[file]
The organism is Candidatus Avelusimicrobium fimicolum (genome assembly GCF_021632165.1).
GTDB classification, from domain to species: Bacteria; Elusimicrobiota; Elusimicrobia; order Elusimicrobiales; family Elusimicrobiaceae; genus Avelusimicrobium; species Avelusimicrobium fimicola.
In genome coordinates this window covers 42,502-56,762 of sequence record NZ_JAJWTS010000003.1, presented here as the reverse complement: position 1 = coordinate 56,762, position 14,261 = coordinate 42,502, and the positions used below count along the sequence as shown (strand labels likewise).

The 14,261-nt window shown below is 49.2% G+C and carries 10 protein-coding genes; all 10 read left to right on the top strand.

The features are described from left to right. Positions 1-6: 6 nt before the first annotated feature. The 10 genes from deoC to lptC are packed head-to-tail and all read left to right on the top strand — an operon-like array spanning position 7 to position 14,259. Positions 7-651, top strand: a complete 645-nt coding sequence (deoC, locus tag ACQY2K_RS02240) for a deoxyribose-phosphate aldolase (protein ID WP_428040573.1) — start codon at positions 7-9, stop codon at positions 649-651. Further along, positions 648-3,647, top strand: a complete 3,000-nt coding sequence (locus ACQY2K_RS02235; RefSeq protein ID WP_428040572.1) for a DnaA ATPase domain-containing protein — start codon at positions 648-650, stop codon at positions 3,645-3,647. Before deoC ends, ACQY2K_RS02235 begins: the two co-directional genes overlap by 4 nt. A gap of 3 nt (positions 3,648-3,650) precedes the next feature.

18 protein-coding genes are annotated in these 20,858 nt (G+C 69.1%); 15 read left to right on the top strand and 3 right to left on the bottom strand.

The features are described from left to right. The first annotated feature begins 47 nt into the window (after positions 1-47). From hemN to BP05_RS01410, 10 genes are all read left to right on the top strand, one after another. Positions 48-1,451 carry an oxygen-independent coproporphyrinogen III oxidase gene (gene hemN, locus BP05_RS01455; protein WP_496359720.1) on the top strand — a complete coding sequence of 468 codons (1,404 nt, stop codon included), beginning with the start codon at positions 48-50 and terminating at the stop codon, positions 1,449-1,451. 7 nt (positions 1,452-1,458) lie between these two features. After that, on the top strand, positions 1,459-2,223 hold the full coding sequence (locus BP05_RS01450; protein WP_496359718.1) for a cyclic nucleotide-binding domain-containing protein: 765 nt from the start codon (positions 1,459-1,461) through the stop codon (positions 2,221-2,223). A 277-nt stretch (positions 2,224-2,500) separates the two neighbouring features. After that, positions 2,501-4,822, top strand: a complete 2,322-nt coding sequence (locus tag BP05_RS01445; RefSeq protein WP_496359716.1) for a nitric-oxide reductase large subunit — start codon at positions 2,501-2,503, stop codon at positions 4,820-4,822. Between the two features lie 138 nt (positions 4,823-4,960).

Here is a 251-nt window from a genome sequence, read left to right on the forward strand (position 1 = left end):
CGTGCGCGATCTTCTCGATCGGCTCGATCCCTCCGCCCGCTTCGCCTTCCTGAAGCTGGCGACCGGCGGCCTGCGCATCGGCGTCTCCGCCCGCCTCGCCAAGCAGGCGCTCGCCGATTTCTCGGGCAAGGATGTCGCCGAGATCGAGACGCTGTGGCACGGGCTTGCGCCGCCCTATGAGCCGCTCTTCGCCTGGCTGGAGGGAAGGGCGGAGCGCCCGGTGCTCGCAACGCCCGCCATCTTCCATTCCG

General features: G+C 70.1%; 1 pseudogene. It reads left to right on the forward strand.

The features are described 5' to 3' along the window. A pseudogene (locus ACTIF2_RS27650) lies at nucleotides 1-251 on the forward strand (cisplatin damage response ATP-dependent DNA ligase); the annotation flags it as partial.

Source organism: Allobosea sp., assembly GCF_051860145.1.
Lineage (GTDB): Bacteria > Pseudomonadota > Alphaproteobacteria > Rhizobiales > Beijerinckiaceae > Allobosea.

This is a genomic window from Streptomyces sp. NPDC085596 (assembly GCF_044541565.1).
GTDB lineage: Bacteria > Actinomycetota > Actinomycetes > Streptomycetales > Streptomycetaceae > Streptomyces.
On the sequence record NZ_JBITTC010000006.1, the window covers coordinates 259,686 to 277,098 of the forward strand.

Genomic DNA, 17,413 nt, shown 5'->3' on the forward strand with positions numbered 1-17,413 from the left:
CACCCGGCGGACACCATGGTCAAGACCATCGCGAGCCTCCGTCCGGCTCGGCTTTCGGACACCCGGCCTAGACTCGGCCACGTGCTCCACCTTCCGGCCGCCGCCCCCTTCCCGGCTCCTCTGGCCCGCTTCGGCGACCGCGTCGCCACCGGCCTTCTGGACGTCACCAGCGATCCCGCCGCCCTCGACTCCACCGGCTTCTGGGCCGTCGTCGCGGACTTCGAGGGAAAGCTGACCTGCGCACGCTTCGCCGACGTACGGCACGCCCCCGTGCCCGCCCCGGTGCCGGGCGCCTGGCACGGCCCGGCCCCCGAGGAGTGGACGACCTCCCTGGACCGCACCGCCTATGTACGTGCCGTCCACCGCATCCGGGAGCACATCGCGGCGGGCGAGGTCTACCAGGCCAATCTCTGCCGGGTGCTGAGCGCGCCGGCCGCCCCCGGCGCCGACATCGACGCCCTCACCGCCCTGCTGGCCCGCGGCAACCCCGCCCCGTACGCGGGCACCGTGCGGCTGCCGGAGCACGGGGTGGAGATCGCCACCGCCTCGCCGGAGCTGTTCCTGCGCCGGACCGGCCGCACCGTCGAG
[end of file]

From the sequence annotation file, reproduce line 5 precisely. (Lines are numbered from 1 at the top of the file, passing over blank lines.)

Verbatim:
The features are described from left to right. Positions 1-6: 6 nt before the first annotated feature. The 10 genes from deoC to lptC are packed head-to-tail and all read left to right on the top strand — an operon-like array spanning position 7 to position 14,259. Positions 7-651, top strand: a complete 645-nt coding sequence (deoC, locus tag ACQY2K_RS02240) for a deoxyribose-phosphate aldolase (protein ID WP_428040573.1) — start codon at positions 7-9, stop codon at positions 649-651. Further along, positions 648-3,647, top strand: a complete 3,000-nt coding sequence (locus ACQY2K_RS02235; RefSeq protein ID WP_428040572.1) for a DnaA ATPase domain-containing protein — start codon at positions 648-650, stop codon at positions 3,645-3,647. Before deoC ends, ACQY2K_RS02235 begins: the two co-directional genes overlap by 4 nt. A gap of 3 nt (positions 3,648-3,650) precedes the next feature.